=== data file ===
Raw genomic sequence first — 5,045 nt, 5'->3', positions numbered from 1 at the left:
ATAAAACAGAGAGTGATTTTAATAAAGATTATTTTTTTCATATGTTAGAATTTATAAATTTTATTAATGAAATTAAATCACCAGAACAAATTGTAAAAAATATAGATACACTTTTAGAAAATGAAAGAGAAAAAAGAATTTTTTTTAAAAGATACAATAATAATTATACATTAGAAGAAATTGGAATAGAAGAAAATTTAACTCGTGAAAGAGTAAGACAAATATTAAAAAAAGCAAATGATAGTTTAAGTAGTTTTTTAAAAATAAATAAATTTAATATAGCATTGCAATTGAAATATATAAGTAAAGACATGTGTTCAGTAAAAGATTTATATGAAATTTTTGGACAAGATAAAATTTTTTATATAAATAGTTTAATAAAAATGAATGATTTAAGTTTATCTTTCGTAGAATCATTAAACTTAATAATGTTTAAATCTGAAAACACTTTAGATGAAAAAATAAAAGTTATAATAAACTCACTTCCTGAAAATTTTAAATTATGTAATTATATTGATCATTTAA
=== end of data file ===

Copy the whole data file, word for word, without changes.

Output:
Raw genomic sequence first — 5,045 nt, 5'->3', positions numbered from 1 at the left:
ATAAAACAGAGAGTGATTTTAATAAAGATTATTTTTTTCATATGTTAGAATTTATAAATTTTATTAATGAAATTAAATCACCAGAACAAATTGTAAAAAATATAGATACACTTTTAGAAAATGAAAGAGAAAAAAGAATTTTTTTTAAAAGATACAATAATAATTATACATTAGAAGAAATTGGAATAGAAGAAAATTTAACTCGTGAAAGAGTAAGACAAATATTAAAAAAAGCAAATGATAGTTTAAGTAGTTTTTTAAAAATAAATAAATTTAATATAGCATTGCAATTGAAATATATAAGTAAAGACATGTGTTCAGTAAAAGATTTATATGAAATTTTTGGACAAGATAAAATTTTTTATATAAATAGTTTAATAAAAATGAATGATTTAAGTTTATCTTTCGTAGAATCATTAAACTTAATAATGTTTAAATCTGAAAACACTTTAGATGAAAAAATAAAAGTTATAATAAACTCACTTCCTGAAAATTTTAAATTATGTAATTATATTGATCATTTAA